5 Tips to Avoid Student Accommodation Scams

5 Tips to Avoid Student Accommodation Scams

The sad truth about finding some student digs when you start university is you’re likely to come across dodgy accommodation options. What’s even worse is that many students fall prey to such scams, resulting in a lot of heartaches and an empty bank account.

Thankfully, it’s possible to avoid student accommodation scams by following a few simple tips and tricks. Here are five of the top ones you need to know:

1. Research Average Rental Prices

The first thing you must do is some due diligence when you’re looking for new student accommodation. Research the local rental market so you can get a clear idea of average rental prices for properties in the area.

If you come across properties that are a fraction of the price of average rentals, the chances are you’re looking at a scam. When something like that seems too good to be true, it usually is! It’s a brilliant first step to reducing the likelihood of being stung in a property scam.

2. Never Make Any Cash Payments

What happens if you find a seemingly genuine property to rent, but the landlord only wants cash payments? Well, such a request should ring alarm bells with you! Legitimate landlords will be happy to accept traceable payments such as bank transfers.

Cash-only landlords will undoubtedly not declare their rental income for tax purposes, and will probably keep your deposit money instead of using a Deposit Rental Scheme.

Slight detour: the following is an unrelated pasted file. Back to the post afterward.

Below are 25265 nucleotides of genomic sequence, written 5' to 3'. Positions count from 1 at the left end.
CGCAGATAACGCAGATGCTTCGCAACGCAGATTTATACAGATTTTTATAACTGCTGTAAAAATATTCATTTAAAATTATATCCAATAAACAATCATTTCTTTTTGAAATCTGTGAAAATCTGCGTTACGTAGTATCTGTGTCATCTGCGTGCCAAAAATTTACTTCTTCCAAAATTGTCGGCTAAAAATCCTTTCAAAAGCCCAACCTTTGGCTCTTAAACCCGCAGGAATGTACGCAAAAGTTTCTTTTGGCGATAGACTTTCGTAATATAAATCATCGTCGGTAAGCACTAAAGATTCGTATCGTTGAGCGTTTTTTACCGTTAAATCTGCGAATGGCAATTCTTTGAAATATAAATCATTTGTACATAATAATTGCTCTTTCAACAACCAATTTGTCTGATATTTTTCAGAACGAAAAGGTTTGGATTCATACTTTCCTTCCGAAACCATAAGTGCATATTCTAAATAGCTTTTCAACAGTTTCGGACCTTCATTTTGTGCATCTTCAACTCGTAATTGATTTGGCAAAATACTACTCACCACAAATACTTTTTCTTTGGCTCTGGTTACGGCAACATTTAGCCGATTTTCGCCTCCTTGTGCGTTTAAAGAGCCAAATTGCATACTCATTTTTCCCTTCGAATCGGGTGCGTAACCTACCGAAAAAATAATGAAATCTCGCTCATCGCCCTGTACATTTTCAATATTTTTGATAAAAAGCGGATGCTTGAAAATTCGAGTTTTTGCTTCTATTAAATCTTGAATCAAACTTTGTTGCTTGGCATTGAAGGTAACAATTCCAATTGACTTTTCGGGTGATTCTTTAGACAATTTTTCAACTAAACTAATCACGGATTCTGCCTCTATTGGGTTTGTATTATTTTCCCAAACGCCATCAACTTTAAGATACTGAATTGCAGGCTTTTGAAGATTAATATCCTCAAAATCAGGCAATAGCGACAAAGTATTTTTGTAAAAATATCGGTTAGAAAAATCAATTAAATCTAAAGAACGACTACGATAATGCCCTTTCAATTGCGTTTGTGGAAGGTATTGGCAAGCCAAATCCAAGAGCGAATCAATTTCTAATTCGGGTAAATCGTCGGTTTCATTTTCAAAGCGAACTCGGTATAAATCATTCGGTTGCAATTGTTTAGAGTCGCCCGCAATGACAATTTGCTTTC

3. Don’t Rent the First Property You See

It’s easy to fall in love with a property because it offers the right features for you and your housemates. It may even be very close to your university and local amenities. But, one thing you should never do is go with it and not view other properties too.

Viewing multiple properties will give you an idea of issues, including ones that may arise in the future. Plus, you’ll gain valuable experience in the process.

4. Always Have a Written Tenancy Agreement

Landlords that don’t do things ‘by the book’ will often insist you don’t need a written tenancy agreement. They might try to fool you into thinking they are a responsible landlord who has never had problems with previous tenants.

The thing is, verbal tenancy agreements with landlords are wrong on so many levels. They might be legally binding, but they are a legal minefield – especially when you try to get your deposit money back once you vacate the property!

5. Ask to Meet the Landlord in Person

Last but not least, you should always try to meet the landlord in person. When they agree to meet with you, ask them for some identification. A genuine landlord wouldn’t object to such requests.

You should also listen to your gut feeling when talking with the landlord. Do they have insufficient knowledge of their property? Are they uninteresting in learning more about your background? And do they change the subject when discussing issues with the property?

Good luck!